Coffee – The “Devil’s Drink” or Good For Your Health?

For many years, doctors have warned us about the negative effects of coffee.

We’ve heard how it can encourage ulcers, heart disease and Osteoporosis.

We’ve also heard how it can be beneficial to our health. Plus, it tastes soooooo darn goooood.

So which is it — good or bad for you?

Celebration time…

If you’re a coffee lover, I’m about to make your day – because a number of recent studies indicate that coffee may not be the ‘devil’s drink’ after all.

In fact, it’s beginning to look like coffee— in moderation—may have a number of previously unrecognised health benefits.

Whoop whoop!

So put the kettle on and let’s jump into a quick summary of the benefits of your daily cuppa.

Type 2 Diabetes

A 2010 study has revealed that coffee consumption encourages a protective effect against type 2 diabetes.

Cancer: colon, liver + kidney

A Japanese study found those who drank a cup of coffee daily, had about half the risk of liver cancer, than people who never drank it. Reduced rates of colon cancer in women and kidney cancer have also been linked to the anti-oxidant-packed little bean.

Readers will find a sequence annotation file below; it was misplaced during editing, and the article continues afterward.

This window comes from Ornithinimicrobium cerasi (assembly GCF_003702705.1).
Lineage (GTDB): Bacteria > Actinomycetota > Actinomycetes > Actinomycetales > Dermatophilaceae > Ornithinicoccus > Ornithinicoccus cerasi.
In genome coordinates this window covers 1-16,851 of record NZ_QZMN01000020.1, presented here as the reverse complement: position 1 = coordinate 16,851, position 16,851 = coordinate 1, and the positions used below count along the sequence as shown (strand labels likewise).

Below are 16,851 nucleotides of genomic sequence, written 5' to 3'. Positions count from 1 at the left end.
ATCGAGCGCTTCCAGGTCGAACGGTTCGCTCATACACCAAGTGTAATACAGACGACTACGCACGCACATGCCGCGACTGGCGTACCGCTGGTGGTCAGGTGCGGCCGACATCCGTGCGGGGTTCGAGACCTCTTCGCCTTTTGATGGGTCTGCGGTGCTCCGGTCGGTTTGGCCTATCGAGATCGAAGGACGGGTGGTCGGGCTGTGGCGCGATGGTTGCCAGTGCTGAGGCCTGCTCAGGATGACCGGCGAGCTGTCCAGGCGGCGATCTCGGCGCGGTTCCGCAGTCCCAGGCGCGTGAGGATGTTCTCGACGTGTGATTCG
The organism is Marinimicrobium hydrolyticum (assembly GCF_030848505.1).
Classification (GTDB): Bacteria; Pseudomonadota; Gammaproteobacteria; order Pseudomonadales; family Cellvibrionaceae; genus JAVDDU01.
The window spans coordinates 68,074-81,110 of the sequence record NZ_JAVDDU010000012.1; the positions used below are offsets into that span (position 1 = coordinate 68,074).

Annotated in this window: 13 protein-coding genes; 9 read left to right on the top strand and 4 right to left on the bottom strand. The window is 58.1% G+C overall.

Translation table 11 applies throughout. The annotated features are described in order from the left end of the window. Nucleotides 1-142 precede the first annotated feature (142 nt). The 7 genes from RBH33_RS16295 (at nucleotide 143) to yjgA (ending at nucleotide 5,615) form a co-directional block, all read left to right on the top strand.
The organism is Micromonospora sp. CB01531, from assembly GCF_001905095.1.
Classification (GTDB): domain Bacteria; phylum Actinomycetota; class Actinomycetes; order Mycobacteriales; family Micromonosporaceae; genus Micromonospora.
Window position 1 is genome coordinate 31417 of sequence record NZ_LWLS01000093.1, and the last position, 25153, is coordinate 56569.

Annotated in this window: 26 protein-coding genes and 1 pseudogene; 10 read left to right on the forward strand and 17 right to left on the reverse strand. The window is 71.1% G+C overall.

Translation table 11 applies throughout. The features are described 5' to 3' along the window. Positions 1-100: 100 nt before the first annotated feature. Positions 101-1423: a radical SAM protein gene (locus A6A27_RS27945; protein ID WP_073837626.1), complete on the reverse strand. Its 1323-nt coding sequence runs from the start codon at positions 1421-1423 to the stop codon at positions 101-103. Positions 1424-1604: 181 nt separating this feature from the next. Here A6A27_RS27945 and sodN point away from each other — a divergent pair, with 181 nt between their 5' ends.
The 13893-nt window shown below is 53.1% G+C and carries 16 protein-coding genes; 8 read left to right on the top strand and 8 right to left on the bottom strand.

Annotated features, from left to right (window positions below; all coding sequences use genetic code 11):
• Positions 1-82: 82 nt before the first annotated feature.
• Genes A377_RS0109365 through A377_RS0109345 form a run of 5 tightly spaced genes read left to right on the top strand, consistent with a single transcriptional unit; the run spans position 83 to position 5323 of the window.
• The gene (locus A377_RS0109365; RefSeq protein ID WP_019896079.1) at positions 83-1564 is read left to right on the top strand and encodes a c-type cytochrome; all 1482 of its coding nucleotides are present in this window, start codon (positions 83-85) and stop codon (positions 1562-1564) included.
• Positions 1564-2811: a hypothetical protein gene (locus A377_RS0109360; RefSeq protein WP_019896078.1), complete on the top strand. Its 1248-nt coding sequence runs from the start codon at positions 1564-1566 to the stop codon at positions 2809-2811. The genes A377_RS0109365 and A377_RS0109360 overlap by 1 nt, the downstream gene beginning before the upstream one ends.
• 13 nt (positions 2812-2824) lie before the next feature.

A 2011 study found that women who drank more than one cup of coffee per day had about a 25% lower risk of stroke than women who didn’t drink any.


Coffee significantly cuts your risk of Parkinson’s disease. In fact, coffee is so preventative against Parkinson’s that drug companies are designing experimental drugs that mimic coffee’s benefits.

Gastrointestinal Flora

A study in 2009 showed coffee produced an increase in the metabolic activity and numbers of Bifidobacterium. These are the ‘good guys’ in bacteria world. Typically, the closer you are to your healthy weight, the more of these guys you have in your tummy, and if you’re overweight, chances are, you have very few of these good guys in yours.


A 2011 study revealed that coffee protects you from Alzheimer’s disease.

Good or good?!

As in all things, moderation is the key. If you already drink a cup of coffee each day, these studies indicate you should keep doing what you’re doing.

However, if you frequently find yourself starring at the rafters every night, feeling anxious or irritable and you’re drinking, say, four to seven cups of coffee a day — you might want to moderate your daily dose.

As always, thanks for reading. I’m off to put the kettle on…

Love etc, Avril

PS: We all have our little habits – some support good health, some, not so much. If you know you’ve got some habits that are keeping you unhealthy, hypnotherapy can help. Together, let’s get you to the shape and size you choose to be. C’mon over – let’s chat

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